Reeler than Real

A new breed of "documentaries" blurs the boundary between verifiable fact and movie truth

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Magnolia Pictures

Joaquin Phoenix

"Do you want to be the subject of this documentary or not?" the filmmaker Ariel Schulman asks his photographer brother Nev (rhymes with Steve). "No," says Nev, "I do not." But of course he does, or there would be no Catfish, the tale of Nev's Internet friendship with 8-year-old Abby, a budding artist, and with her Michigan mother Angela and teenage half sister Megan. As warning shadows creep over the naive Nev's Facebook tryst and he ventures toward an encounter with the sirens of the Upper Peninsula, a question forms in the viewer's mind: Is this a documentary or not? Is Catfish real? Or just "real"?

Reality is "one of the few words which mean nothing without quotes," Vladimir Nabokov wrote in the afterword to Lolita (itself the supposed document of an adult male's inappropriate relationship with an underage girl). That dictum surely applies to the reality TV of the Survivor and Jerry Springer varieties. But taking a page from these shows, the nonfiction film has gotten a reality makeover.

You used to be able to trust that the scenes in a documentary really happened. But in Catfish — and in another hit at this year's Sundance Film Festival, Exit Through the Gift Shop, which since its April release has earned $3.3 million (in the nano-world of indie films, that's Avatar money), as well as in the Joaquin Phoenix docutravesty I'm Still Here — you have to wonder if you're being taken. That's part of the weirdness, the appeal and the sales pitch of the new fakeumentary. Crockumentary. Prankumentary. Or, after Nabokov, "documentary."

Gift Shop presents itself as the record of one Thierry Guetta, a Frenchman who videotapes L.A. graffiti artists in action. He manages to contact Banksy, the famed, mysterious English art prankster, and becomes his chronicler. The film, which purports to have been assembled by Banksy from Guetta's tapes, has much to say about the appropriation and exploitation of an artist's work. But who really made it, and how? That's Banksy's secret.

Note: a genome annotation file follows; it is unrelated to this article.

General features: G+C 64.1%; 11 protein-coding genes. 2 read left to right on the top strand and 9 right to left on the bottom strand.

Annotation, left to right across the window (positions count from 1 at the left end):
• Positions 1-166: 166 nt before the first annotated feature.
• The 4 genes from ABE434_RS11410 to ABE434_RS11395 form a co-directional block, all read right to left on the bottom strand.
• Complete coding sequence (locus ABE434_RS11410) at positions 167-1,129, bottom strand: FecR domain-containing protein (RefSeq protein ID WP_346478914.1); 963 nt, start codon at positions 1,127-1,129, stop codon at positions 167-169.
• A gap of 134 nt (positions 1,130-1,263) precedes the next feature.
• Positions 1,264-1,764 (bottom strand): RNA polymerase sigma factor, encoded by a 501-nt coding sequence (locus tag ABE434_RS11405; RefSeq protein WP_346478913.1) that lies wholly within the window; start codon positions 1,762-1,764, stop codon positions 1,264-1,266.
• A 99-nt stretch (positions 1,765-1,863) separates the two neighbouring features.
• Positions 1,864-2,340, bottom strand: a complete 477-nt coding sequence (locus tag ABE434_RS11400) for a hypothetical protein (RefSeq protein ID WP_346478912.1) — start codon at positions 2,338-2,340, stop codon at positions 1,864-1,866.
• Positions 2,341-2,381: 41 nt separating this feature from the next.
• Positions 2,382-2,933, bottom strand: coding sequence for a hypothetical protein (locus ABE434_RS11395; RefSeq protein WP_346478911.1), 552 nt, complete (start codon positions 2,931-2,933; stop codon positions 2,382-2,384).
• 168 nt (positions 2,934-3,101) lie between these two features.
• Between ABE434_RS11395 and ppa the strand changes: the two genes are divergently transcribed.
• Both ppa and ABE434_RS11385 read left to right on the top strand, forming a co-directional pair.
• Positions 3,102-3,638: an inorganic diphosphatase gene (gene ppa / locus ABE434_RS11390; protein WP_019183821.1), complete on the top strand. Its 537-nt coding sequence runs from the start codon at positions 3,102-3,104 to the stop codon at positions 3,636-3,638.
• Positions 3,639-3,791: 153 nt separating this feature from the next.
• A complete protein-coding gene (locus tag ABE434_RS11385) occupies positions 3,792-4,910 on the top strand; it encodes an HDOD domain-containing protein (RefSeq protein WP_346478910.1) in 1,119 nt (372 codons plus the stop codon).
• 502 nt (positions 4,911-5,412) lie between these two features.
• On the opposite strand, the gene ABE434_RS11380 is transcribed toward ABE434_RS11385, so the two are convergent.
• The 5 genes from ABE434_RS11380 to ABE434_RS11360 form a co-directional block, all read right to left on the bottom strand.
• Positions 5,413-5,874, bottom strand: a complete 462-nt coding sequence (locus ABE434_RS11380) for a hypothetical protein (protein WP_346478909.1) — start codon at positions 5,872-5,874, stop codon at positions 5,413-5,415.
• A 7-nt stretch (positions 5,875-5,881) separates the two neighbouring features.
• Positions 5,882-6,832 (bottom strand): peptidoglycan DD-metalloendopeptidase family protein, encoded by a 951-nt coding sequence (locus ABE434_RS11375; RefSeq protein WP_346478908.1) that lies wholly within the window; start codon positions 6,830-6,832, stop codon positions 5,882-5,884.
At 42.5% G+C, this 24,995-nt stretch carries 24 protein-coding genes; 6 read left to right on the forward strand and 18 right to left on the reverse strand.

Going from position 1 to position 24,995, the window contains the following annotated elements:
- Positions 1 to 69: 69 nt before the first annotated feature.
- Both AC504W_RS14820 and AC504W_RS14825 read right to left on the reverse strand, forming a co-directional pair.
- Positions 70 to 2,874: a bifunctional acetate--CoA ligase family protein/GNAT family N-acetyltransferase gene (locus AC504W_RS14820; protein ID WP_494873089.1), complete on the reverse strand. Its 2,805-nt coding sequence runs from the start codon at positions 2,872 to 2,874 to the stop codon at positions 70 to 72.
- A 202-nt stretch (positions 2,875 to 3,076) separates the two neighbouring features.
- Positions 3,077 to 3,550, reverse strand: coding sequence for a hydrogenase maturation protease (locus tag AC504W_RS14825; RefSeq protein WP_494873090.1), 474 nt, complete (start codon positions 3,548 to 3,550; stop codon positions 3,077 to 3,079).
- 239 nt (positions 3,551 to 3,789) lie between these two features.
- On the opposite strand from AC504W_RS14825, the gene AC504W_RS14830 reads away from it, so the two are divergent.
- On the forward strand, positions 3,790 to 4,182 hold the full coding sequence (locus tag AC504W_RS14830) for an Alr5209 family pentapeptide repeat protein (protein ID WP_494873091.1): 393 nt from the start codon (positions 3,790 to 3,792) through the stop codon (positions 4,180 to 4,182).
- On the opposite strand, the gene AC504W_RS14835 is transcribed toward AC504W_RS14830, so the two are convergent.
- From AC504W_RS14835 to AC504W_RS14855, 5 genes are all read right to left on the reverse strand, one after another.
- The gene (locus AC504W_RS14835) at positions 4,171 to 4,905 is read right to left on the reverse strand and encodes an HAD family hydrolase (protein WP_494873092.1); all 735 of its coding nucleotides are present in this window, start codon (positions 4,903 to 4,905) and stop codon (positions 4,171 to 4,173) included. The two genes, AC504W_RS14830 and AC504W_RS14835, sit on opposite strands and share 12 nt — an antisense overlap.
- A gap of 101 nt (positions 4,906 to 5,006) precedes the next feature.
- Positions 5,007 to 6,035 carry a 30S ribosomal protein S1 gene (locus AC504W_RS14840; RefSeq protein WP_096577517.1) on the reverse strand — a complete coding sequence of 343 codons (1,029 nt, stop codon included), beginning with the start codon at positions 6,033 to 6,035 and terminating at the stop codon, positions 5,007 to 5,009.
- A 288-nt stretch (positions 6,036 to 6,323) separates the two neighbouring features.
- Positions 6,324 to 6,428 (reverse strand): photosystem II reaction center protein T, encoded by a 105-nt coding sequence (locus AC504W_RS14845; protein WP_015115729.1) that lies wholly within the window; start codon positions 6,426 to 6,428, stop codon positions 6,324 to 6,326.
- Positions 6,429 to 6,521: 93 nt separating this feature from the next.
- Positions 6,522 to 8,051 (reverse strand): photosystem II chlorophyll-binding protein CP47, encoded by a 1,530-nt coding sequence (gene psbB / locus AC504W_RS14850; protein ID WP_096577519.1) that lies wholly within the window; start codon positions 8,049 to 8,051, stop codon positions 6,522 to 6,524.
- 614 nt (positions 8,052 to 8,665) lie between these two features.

The perplexities about Catfish begin with Nev, a swarthy cutie (if the movie were remade in Hollywood, he'd be played by Jake Gyllenhaal) who during the filming has no liaison worth mentioning. Catfish suggests a reprise of the e-mail-romance comedy You've Got Mail, then flirts briefly with Texas Chainsaw Massacre elements and finally goes for a Wizard of Oz — type twist. Maybe it's real, maybe not. But even discounting that meta-matter, Catfish keeps you glued to its fable of the lure and peril of virtual intimacy and invested in the poignant psychology of one of its female characters. If the movie were to come out of its own closet, she might be the first person in a "documentary" to earn an Oscar nod for Best Actress.

Phoenix has been an Oscar finalist twice, for his roles as the Roman villain in Gladiator and Johnny Cash in Walk the Line. In the new warts-and-all (in fact, all-warts) portrait by his brother-in-law Casey Affleck, the actor impersonates "Joaquin Phoenix," a Method movie star who puts on so much weight he looks like a morose Zach Galifianakis, ingests mountains of cocaine, abuses his staff and makes two humiliating visits: one to hip-hop mogul Sean Combs, in a bid to jump-start his rap career, the other as an incoherent guest on David Letterman's talk show. On Sept. 22, Phoenix returned to Letterman, clean-shaven and straight-talking, to fess up to the ruse. That might have pricked the air out of I'm Still Here's balloon if it weren't such an illuminating, dead-on parody of Hollywood ego run amok. Even though it's fake, it's still squirmingly real.

Strictly speaking, nothing onscreen is real. Shot selection, filming and editing demand dozens of artistic decisions, all of which conspire to fictionalize content. The documentary pioneer Robert Flaherty recognized the genre's dramatic needs as far back as 1922, when, while filming Nanook of the North, he directed his Inuit star to re-enact events he had told Flaherty about.

But these three "documentaries" also have antecedents in classic faux docs. I'm Still Here borrows Sacha Baron Cohen's mix of fake character and real confrontation and pushes it up one bold notch. Catfish hints at The Blair Witch Project, with a different sort of strange force awaiting Nev. And Exit Through the Gift Shop is spiritual kin to the 1973 F for Fake, in which Orson Welles took a BBC doc of art forger Elmyr de Hory, recut it and added footage starring himself — a fuller-figured, on-camera Banksy. Welles knew that a viewer asks only one thing of any movie, real, fake or somewhere in between: keep me watching.